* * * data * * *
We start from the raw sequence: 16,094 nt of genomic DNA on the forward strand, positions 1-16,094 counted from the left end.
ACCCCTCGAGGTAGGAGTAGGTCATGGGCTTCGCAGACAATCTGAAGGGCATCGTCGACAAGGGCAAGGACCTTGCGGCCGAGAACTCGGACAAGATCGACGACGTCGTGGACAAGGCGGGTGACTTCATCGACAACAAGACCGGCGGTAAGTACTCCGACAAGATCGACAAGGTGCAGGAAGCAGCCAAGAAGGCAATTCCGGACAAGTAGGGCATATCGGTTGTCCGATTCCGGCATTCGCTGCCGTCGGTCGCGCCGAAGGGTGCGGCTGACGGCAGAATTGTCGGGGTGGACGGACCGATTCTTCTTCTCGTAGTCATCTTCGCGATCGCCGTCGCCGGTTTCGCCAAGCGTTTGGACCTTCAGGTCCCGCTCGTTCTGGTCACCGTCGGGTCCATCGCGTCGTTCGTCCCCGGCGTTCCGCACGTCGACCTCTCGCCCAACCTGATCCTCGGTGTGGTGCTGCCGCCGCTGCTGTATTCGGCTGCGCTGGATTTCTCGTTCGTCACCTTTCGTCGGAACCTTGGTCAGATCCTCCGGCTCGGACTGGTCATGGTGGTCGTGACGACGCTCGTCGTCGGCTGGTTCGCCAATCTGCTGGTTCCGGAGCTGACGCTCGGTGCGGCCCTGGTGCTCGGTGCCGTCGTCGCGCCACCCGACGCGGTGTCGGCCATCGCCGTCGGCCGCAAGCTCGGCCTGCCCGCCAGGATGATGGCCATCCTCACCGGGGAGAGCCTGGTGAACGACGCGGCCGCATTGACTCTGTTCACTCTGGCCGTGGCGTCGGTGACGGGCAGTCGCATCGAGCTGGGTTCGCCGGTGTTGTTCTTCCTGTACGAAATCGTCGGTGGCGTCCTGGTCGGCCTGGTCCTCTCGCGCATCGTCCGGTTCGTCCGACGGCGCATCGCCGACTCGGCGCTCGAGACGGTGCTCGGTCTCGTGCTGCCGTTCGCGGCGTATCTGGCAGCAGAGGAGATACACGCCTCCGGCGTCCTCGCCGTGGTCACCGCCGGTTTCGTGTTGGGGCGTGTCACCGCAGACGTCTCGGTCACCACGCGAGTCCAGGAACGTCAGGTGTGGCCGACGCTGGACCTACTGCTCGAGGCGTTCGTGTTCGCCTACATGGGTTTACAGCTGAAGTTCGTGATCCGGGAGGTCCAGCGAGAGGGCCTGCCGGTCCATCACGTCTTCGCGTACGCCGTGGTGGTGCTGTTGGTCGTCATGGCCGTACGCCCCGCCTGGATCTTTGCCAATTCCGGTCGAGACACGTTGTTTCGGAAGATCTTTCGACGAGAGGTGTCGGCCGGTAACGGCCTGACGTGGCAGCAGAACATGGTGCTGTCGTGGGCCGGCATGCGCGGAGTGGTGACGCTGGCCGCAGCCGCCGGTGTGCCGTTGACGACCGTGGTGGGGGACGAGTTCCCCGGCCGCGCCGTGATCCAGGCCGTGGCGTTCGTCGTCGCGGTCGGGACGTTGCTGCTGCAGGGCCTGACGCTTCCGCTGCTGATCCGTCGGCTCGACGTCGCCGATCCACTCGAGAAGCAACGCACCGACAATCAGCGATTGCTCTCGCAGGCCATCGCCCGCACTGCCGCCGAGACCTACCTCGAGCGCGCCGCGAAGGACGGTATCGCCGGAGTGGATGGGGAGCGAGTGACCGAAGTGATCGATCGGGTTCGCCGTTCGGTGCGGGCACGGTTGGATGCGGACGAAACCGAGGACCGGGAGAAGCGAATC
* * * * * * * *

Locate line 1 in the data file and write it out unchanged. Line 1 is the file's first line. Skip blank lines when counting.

We start from the raw sequence: 16,094 nt of genomic DNA on the forward strand, positions 1-16,094 counted from the left end.